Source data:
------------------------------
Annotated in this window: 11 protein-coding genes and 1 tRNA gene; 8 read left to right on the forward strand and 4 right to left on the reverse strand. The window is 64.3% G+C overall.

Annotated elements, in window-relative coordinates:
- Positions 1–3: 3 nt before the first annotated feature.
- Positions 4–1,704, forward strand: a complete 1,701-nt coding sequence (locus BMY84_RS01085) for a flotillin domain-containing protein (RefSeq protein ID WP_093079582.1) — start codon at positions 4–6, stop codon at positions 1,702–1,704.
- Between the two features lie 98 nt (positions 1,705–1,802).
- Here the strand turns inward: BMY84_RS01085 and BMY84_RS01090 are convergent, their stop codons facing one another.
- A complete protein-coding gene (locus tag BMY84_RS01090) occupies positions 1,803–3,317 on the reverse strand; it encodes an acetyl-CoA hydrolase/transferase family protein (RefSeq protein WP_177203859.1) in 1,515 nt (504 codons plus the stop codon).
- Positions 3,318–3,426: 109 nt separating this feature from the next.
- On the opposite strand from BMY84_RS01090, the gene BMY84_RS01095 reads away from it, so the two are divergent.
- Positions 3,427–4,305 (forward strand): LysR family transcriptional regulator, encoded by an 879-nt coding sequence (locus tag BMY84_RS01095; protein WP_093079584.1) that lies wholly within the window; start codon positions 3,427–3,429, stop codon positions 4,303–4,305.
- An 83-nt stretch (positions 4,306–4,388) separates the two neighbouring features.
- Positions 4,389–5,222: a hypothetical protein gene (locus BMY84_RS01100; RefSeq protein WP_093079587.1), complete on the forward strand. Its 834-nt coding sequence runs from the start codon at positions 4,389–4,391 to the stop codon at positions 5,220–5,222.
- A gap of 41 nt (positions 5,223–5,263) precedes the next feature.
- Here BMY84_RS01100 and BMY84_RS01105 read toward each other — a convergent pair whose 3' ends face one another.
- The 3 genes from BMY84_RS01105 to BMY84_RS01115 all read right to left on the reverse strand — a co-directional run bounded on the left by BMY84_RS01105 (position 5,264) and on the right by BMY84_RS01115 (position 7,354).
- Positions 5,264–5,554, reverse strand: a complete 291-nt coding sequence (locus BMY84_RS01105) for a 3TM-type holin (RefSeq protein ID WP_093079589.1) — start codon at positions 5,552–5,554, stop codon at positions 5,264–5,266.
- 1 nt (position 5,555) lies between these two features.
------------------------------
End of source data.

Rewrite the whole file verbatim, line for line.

Annotated in this window: 11 protein-coding genes and 1 tRNA gene; 8 read left to right on the forward strand and 4 right to left on the reverse strand. The window is 64.3% G+C overall.

Annotated elements, in window-relative coordinates:
- Positions 1–3: 3 nt before the first annotated feature.
- Positions 4–1,704, forward strand: a complete 1,701-nt coding sequence (locus BMY84_RS01085) for a flotillin domain-containing protein (RefSeq protein ID WP_093079582.1) — start codon at positions 4–6, stop codon at positions 1,702–1,704.
- Between the two features lie 98 nt (positions 1,705–1,802).
- Here the strand turns inward: BMY84_RS01085 and BMY84_RS01090 are convergent, their stop codons facing one another.
- A complete protein-coding gene (locus tag BMY84_RS01090) occupies positions 1,803–3,317 on the reverse strand; it encodes an acetyl-CoA hydrolase/transferase family protein (RefSeq protein WP_177203859.1) in 1,515 nt (504 codons plus the stop codon).
- Positions 3,318–3,426: 109 nt separating this feature from the next.
- On the opposite strand from BMY84_RS01090, the gene BMY84_RS01095 reads away from it, so the two are divergent.
- Positions 3,427–4,305 (forward strand): LysR family transcriptional regulator, encoded by an 879-nt coding sequence (locus tag BMY84_RS01095; protein WP_093079584.1) that lies wholly within the window; start codon positions 3,427–3,429, stop codon positions 4,303–4,305.
- An 83-nt stretch (positions 4,306–4,388) separates the two neighbouring features.
- Positions 4,389–5,222: a hypothetical protein gene (locus BMY84_RS01100; RefSeq protein WP_093079587.1), complete on the forward strand. Its 834-nt coding sequence runs from the start codon at positions 4,389–4,391 to the stop codon at positions 5,220–5,222.
- A gap of 41 nt (positions 5,223–5,263) precedes the next feature.
- Here BMY84_RS01100 and BMY84_RS01105 read toward each other — a convergent pair whose 3' ends face one another.
- The 3 genes from BMY84_RS01105 to BMY84_RS01115 all read right to left on the reverse strand — a co-directional run bounded on the left by BMY84_RS01105 (position 5,264) and on the right by BMY84_RS01115 (position 7,354).
- Positions 5,264–5,554, reverse strand: a complete 291-nt coding sequence (locus BMY84_RS01105) for a 3TM-type holin (RefSeq protein ID WP_093079589.1) — start codon at positions 5,552–5,554, stop codon at positions 5,264–5,266.
- 1 nt (position 5,555) lies between these two features.